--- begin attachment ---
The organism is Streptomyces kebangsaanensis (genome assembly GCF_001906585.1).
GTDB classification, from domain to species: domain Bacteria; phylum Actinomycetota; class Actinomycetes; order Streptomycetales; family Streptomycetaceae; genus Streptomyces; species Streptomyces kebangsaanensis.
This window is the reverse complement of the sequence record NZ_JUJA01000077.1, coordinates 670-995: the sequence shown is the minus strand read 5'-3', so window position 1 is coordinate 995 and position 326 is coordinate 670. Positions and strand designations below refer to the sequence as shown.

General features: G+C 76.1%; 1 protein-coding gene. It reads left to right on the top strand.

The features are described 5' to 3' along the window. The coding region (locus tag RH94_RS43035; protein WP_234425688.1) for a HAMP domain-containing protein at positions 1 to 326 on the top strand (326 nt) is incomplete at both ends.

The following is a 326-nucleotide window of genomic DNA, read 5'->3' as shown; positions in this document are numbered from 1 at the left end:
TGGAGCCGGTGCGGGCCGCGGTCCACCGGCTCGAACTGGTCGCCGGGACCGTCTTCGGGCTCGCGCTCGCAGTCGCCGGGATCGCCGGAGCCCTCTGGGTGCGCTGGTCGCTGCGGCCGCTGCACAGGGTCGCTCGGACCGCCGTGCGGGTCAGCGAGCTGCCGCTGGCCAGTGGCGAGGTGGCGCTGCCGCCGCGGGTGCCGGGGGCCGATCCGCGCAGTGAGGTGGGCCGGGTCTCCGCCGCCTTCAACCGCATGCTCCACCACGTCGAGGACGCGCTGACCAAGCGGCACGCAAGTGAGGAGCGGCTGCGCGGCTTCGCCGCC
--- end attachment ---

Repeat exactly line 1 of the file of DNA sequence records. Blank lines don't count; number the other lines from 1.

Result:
The organism is Streptomyces kebangsaanensis (genome assembly GCF_001906585.1).